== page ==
Java and Waffles

06 December 2007

events java jbossorg opensource traveling

In about 24 hours I'll be jetting towards Antwerp, Belgium to attend JavaPolis. I'll also be meeting most of my team for the first time, as the development stars from Poland wing their way westward.

JBoss has a booth, and a bundle of core developers (and management) will either be attending or speaking.

Hat full of Java

08 November 2007

java jbossorg opensource red-hat sun

Red Hat and Sun recently signed some agreements around open-source Java projects and access to the Java TCK. This all goes towards the OpenJDK, and ultimately, having an open and officially recognized JDK on Fedora.

Contrast that to Apple, who some people think is pulling back and away from Java.

For more information about these agreements, see this interview with Sacha Labourey. He explains the expected impact and benefits of these arrangements.


08 November 2007

asheville codehaus gis north-carolina opensource technology

Did you know that November 14th is GIS Day?

I've experimented with PostGIS some, so I'm interested to see what's going on. Here in Asheville, we apparently observe GIS Day on the 9th, with some stuff going on at AB-Tech.

There's a talk on open-source GIS, so I'm curious to see if GeoTools or uDig are mentioned, being some of the open-source GIS projects at the Codehaus.

Google Maps has shown us how everything goes better with some visual representation. I think GIS will only grow in importance, and tooling like PostGIS makes it fairly easy.

Unwind with Subversion

16 October 2007

codehaus jbossorg opensource ruby subversion tools

At the Codehaus and at, I've continually come across Subversion repositories that needed to be split apart or merged, perhaps after converting from CVS. One problem you continually hit, particularly if you're merging repositories, is the "date order of revisions" bug. Simply stated, if you create a new repository loaded from two other repositories, you can end up with a situation where revision N does not necessarily occur before revision N+1, in terms of the commit time-stamp.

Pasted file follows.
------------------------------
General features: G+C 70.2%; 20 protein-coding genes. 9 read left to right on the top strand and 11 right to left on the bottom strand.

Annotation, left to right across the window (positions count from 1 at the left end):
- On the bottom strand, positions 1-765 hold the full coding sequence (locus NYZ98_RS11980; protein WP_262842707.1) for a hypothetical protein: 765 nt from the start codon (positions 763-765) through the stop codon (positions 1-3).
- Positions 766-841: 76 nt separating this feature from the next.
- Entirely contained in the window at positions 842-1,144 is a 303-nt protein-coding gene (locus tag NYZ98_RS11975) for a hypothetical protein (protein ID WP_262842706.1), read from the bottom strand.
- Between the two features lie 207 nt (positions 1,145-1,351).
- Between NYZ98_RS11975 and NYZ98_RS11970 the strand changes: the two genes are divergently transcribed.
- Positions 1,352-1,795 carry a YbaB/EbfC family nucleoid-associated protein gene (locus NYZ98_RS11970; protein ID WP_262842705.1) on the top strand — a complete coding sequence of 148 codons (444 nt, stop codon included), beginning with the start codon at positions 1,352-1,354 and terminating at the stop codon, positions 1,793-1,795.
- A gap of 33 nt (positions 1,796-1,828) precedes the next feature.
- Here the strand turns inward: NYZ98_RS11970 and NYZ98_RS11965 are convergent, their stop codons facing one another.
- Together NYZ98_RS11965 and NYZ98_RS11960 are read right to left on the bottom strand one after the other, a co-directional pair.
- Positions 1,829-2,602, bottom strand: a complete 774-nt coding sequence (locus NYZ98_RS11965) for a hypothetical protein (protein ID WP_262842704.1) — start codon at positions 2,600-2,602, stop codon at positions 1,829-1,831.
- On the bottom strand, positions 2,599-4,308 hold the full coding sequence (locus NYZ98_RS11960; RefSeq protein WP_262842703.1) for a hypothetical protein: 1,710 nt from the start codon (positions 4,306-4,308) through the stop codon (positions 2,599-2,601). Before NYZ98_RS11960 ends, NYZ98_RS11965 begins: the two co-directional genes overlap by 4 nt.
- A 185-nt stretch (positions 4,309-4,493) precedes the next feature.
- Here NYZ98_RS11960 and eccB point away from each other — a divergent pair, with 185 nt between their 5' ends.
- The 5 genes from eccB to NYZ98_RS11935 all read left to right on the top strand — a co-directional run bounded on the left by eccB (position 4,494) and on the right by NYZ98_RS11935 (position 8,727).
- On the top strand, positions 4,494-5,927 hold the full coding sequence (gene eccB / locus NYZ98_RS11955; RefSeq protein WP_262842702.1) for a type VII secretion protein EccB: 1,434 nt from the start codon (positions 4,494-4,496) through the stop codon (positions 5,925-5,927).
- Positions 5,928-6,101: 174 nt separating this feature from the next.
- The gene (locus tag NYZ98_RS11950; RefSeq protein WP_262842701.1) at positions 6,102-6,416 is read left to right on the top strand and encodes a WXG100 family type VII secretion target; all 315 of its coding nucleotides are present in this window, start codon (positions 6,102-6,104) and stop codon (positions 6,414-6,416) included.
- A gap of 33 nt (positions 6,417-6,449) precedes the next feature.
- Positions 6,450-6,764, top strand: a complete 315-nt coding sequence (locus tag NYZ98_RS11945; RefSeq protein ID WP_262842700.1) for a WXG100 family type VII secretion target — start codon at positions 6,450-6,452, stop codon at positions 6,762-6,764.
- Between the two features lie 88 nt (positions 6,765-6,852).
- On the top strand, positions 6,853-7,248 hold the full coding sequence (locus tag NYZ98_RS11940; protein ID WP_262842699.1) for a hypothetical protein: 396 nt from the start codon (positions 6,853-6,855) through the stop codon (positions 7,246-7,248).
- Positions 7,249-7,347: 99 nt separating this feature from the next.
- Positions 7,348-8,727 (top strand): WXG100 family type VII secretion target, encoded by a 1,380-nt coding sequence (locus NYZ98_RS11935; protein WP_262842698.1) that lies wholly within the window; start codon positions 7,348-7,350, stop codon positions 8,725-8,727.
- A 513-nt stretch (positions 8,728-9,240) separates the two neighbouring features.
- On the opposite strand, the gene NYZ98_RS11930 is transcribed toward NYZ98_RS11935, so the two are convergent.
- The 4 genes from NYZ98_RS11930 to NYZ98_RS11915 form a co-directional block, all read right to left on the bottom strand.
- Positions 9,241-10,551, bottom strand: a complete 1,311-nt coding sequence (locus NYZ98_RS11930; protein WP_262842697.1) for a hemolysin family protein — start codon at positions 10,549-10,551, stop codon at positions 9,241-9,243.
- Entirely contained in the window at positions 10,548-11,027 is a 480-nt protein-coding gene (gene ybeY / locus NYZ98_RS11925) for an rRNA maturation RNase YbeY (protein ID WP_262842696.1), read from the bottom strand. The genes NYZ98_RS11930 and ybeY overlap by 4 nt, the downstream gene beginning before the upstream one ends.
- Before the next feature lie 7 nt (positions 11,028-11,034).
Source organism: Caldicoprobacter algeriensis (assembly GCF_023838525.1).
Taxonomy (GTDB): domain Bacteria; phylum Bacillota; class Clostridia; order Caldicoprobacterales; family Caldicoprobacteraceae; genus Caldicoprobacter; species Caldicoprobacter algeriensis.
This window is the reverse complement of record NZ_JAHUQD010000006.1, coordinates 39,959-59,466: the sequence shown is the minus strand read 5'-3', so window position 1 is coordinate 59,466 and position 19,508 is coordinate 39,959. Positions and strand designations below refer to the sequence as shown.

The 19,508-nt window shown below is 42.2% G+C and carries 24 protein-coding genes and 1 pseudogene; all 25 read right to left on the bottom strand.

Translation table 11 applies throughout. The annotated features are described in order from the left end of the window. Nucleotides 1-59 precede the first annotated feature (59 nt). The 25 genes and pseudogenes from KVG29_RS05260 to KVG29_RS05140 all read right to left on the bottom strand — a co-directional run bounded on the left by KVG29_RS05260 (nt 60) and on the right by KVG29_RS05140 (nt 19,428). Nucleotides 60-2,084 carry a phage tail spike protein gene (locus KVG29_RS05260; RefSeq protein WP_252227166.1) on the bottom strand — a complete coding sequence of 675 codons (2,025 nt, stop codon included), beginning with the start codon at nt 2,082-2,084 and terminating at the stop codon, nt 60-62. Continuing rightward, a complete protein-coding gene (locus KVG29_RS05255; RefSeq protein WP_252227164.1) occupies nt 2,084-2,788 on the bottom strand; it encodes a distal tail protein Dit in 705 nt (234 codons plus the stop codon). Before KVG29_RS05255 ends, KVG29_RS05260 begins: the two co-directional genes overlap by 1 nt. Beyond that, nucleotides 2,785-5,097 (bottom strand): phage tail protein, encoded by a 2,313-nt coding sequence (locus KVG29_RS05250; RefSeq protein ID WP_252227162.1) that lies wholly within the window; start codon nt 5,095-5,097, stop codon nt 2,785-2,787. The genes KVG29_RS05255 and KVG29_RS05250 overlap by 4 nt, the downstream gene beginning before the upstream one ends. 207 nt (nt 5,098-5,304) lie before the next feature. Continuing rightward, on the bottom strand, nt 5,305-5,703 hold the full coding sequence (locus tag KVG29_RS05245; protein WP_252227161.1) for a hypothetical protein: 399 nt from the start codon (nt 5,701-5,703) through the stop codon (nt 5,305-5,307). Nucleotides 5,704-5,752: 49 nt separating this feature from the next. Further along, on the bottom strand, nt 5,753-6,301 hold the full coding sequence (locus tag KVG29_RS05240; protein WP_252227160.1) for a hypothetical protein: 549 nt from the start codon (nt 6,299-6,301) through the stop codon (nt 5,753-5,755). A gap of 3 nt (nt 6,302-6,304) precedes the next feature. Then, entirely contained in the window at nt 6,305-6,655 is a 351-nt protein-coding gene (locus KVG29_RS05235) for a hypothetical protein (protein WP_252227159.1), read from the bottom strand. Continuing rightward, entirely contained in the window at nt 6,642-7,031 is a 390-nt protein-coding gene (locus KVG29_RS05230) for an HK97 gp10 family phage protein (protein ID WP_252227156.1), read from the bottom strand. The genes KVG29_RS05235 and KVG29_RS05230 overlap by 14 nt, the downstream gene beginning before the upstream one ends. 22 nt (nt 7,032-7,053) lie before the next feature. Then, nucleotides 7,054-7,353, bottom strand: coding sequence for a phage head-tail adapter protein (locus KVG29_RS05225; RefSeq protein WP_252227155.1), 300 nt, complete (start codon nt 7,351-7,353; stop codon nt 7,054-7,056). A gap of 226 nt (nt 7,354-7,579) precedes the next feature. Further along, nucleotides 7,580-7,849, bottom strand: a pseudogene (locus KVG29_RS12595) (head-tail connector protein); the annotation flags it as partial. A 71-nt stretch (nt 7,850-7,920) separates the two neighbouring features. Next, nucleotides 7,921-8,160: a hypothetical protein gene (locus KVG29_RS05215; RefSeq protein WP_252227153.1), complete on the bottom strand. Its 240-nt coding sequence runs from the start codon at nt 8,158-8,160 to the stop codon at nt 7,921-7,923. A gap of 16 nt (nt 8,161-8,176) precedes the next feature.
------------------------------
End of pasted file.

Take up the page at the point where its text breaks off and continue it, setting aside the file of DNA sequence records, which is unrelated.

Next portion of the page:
When you do a date-based operation using Subversion, it does a binary search through the revision sequence to find the revisions matching the specified dates. This binary search assumes the revisions are indeed date-ordered.

With the acquisition of Mobicents by JBoss, we're in the situation of having to merge about a dozen repositories. Some are CVS, some are SVN. Good ol' cvs2svn works well for the first step, of converting a CVS repository into a SVN repository. But now we have either oddly disjoint repositories, or conflicting paths overlaid one another.

I've always been a fan of mod_rewrite for Apache-httpd, and a SVN dumpfile has a lot of paths just ripe for rewriting. 1000 lines of Ruby code later, I'm able to announce Unwind. Unwind is a Ruby library, along with a command-line tool, for performing mind-numbing feats of repository surgery.

Since a massive conversion and rewriting is something that requires a bit of trial-and-error, the command-line utility is ultimately driven by a configuration file. Of course, with Ruby, it's just a DSL created using instance_eval and blocks.

Picture 5.png

This configuration file will ultimate produce a single file (merged-repo.svndump) from multiple input dump files. Each source file can include()/exclude paths (based upon the original paths in that particular dumpfile). Each source can also use Rails-ish URL rewriting. The :something syntax matches 1 segment of a path, and is available as a substitution value in the output path for the rule.

The rewrite engine tracks all existing paths, and creates parent directories when necessary. SVN copy operations are fully adjusted both for the source and the destination paths.

Unwind automatically interleaves revisions to achieve total monotonically increasing time-ordering for the final repository.

Finally, before a revision is emitted to the output repository, addition include()/exclude() rules can be applied. For repositories converted from CVS, you may end up with a bundle of CVSROOT directories attempting to live in the same location. No reason to rewrite them to unique locations, as you can just exclude them before they get figured into the final output repository.

Unwind uses SQLite for organizing the meta-information about each repository and revision, while performing random-access seeks on the source dumpfiles to produce the final repository. While merging may be the common use-case, Unwind's rewriting also makes it useful just for extracting bits out of a repository.

At this point, this blog entry is the complete documentation for Unwind. But feel free to browse the SVN repository.

JBoss World: Roundtable and Hackathon

05 October 2007

community events java jbossorg opensource

Earlier this week, Katie Poplin sent out the notifications to people who submitted presentation proposals for JBoss World 2008. The official schedule will be posted later, but I'm happy to say that my proposal for a round-table discussion about running open-source projects was accepted.